An international standard, ISO 14117:2019, outlines electromagnetic compatibility (EMC) test protocols for various active implantable medical devices.
The heart typically pumps at 60-100 beats per minute, but sometimes it doesn’t. Sometimes, people have irregularities when it comes to the vital organ pounding in their chest—bradycardia, tachycardia, etc. Thankfully, we live in a time when the marvelous blend of modern science and advanced engineering permits comfortable, healthy lives.
This is due to active implantable medical devices, including implantable cardiac pacemakers, implantable cardioverter defibrillators (ICDs), and cardiac resynchronization devices.
However, the same world that has advanced these medical devices has also seen the proliferation of electronic devices. Even in the hospital, patients are exposed to numerous electromagnetic (EM) emitters during the day-to-day activities. This can seem perilous, especially considering the potential life-sustaining nature of these devices.
The potential for emitter equipment to interfere with active pacemakers and other implantable cardiovascular devices is dependent on several factors. According to the Introduction of ISO 14117:2019, the EM compatibility of pacemakers and ICDs depends on the frequency content of the emitter, modulation format, power of the signal, proximity to the patient, coupling factors, and duration of exposure.
In lower frequency bands (0 Hz ≤ ƒ < 385 MHz), there are numerous EM emitters, including both new technologies and more-conventional ones, such as broadcast radio and television. At higher frequencies (385 MHz ≤ ƒ < 3,000 MHz), you have personal hand-held communication devices, such as wireless telephones and two-way radios. These frequencies have become increasingly common in the Twenty-First Century, and therefore, so has their interaction with patients with implantable cardiovascular devices.
ISO 14117:2019 – Active Implantable Medical Devices – Electromagnetic Compatibility – EMC Test Protocols For Implantable Cardiac Pacemakers, Implantable Cardioverter Defibrillators And Cardiac Resynchronization Devices offers specifications for these two frequency ranges. The document specifies test methodologies to evaluate the EMC of and offers performance limits for active implantable cardiovascular devices. The standard does not cover testing above 3,000 MHz.
ISO 14117:2019 also provides manufacturers of EM emitters with information about the expected level of immunity of these devices.
Changes to ISO 14117:2019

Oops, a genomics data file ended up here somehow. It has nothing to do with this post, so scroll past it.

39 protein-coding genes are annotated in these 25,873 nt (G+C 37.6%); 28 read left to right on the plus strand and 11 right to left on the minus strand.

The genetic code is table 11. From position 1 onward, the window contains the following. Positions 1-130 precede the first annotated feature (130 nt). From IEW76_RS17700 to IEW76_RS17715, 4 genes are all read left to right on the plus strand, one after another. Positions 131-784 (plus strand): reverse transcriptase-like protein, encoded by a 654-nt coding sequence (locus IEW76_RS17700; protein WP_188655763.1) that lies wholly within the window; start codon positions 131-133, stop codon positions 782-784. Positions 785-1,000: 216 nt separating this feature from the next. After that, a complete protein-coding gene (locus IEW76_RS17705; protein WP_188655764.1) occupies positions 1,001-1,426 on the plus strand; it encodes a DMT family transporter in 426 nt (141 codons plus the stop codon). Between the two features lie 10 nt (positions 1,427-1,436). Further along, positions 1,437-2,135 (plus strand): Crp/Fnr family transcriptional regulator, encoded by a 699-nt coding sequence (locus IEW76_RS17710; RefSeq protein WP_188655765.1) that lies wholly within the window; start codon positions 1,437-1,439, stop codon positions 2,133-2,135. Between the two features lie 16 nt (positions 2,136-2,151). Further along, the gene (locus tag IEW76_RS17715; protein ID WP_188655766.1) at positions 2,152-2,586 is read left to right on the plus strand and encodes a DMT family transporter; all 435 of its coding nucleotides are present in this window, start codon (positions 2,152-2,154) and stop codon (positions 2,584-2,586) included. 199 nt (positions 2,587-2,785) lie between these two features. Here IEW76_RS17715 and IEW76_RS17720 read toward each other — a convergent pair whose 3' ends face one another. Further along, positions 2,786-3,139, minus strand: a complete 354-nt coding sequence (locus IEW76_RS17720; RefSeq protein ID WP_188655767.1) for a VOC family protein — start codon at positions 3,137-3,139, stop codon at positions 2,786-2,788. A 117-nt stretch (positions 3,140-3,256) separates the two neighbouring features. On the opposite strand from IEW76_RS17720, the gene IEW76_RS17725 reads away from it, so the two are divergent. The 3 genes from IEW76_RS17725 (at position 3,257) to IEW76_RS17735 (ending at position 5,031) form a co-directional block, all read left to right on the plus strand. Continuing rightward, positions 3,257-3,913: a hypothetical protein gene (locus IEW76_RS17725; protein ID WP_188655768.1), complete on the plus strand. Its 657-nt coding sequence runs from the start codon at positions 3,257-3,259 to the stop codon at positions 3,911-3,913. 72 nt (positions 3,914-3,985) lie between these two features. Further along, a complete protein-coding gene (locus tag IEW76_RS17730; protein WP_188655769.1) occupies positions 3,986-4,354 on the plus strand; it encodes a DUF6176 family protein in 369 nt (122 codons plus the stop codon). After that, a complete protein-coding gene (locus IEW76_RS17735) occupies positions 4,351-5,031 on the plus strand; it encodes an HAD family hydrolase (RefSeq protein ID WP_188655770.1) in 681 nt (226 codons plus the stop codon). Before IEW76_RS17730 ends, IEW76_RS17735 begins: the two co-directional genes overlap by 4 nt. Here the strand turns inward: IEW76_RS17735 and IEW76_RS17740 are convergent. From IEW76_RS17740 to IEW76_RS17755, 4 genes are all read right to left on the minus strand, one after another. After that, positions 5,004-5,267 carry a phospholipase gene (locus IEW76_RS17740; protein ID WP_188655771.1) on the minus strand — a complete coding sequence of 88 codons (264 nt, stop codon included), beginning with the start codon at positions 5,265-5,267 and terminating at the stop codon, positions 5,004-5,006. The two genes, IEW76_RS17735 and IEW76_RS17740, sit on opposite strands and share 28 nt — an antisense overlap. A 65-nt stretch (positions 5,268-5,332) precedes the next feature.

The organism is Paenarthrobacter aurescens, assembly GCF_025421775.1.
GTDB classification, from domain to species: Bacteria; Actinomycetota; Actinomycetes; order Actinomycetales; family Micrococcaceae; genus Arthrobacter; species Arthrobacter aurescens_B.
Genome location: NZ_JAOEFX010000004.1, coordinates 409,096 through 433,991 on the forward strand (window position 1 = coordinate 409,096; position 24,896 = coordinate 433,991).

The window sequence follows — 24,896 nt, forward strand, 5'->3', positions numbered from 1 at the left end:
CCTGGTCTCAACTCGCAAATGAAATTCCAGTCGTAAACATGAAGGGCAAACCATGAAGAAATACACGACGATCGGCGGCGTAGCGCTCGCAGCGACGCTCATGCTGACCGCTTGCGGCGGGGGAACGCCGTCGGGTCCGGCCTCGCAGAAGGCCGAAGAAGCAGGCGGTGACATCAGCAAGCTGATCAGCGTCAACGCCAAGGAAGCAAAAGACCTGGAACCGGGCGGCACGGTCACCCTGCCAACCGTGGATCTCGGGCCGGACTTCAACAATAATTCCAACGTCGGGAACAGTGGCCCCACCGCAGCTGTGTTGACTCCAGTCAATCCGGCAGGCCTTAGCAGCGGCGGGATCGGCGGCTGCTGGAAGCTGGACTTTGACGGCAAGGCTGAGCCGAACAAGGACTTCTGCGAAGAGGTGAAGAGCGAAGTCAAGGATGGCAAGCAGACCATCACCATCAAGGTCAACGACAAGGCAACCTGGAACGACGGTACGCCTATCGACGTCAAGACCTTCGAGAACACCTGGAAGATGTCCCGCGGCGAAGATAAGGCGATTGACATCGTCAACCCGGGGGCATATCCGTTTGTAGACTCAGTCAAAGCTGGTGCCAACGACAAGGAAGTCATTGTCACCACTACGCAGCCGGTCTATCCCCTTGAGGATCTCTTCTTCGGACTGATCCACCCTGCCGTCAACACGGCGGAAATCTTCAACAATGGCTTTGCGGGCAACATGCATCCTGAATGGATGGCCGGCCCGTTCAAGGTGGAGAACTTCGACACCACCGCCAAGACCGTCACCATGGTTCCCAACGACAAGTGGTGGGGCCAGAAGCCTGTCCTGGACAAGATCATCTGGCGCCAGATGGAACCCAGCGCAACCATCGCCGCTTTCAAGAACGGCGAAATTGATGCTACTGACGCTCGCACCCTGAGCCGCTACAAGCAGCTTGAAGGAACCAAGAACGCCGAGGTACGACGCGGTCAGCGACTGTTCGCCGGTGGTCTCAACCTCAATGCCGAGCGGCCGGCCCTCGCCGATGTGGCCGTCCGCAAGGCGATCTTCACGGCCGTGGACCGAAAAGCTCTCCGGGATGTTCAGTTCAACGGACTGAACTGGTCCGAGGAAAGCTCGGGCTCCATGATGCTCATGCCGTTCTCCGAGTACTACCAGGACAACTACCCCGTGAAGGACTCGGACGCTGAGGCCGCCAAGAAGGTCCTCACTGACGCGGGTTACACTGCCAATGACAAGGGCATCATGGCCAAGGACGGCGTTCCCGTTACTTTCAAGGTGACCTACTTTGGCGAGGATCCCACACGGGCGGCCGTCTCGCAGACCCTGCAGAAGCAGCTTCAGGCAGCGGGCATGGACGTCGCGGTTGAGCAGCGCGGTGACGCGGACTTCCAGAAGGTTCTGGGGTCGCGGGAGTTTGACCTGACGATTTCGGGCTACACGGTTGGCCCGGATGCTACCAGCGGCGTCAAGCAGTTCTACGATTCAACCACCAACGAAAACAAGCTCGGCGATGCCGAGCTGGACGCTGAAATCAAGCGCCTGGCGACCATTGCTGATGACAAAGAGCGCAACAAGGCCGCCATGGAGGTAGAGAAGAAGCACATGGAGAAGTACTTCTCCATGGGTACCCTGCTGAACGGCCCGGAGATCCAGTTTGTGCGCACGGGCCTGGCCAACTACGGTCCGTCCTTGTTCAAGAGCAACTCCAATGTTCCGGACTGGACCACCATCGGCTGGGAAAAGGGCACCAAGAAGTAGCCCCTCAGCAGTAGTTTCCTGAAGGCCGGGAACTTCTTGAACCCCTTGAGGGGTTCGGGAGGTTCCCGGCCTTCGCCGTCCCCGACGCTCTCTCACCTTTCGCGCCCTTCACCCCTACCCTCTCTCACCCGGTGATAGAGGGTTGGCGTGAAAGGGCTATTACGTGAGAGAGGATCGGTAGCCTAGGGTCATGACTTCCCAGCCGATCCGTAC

The first edition of this standard in 2012 was designed for pulse generators used with endocardial leads or epicardial leads. However, as mentioned in a “NOTE” found in the scope of ISO 14117:2019:
“At the time of this edition, the authors recognized the emergence of technologies that do not use endocardial leads or epicardial leads for which adaptations of this part will be required. Such adaptations are left to the discretion of manufacturers incorporating these technologies.”
In addition to language clarifications, ISO 14117:2019 contains the following changes:
- New definitions added for “interference mode” and “transient exposure.”
- The breakpoint between injected voltage testing and radiated testing reduced from 450 MHz to 385 MHz. This change is meant to account for new wireless services.
- Section 4.4, “Protection from malfunction caused by temporary exposure to CW sources,” modified.
- New section 4.10, “Transient exposure to stationary low-frequency electromagnetic field sources in the frequency range 16.6 Hz to 167 kHz.”
- Multiple electrode leads, such as those with IS-4 and DF-4 connectors, are now recognized by the ISO 14117:2019 standard.
- New section 7.4, “Minimum separation distance from hand-held transmitters.”
- The table of emitters and frequencies was eliminated from Annex B, “Rationale for test frequency ranges.”
- New informative Annex N, “Connections to DUTs having ports with more than two electrode connections.”
- New informative Annex O, “Example method for evaluation of transient and permanent malfunction of a CIED due to temporary exposure to low frequency (<167 kHz) electromagnetic fields.”
This standard was prepared by Technical Committee ISO/TC 150, Implants for surgery, Subcommittee SC 6, Active Implants.
ISO 14117:2019 – Active Implantable Medical Devices – Electromagnetic Compatibility – EMC Test Protocols For Implantable Cardiac Pacemakers, Implantable Cardioverter Defibrillators And Cardiac Resynchronization Devices is available on the ANSI Webstore.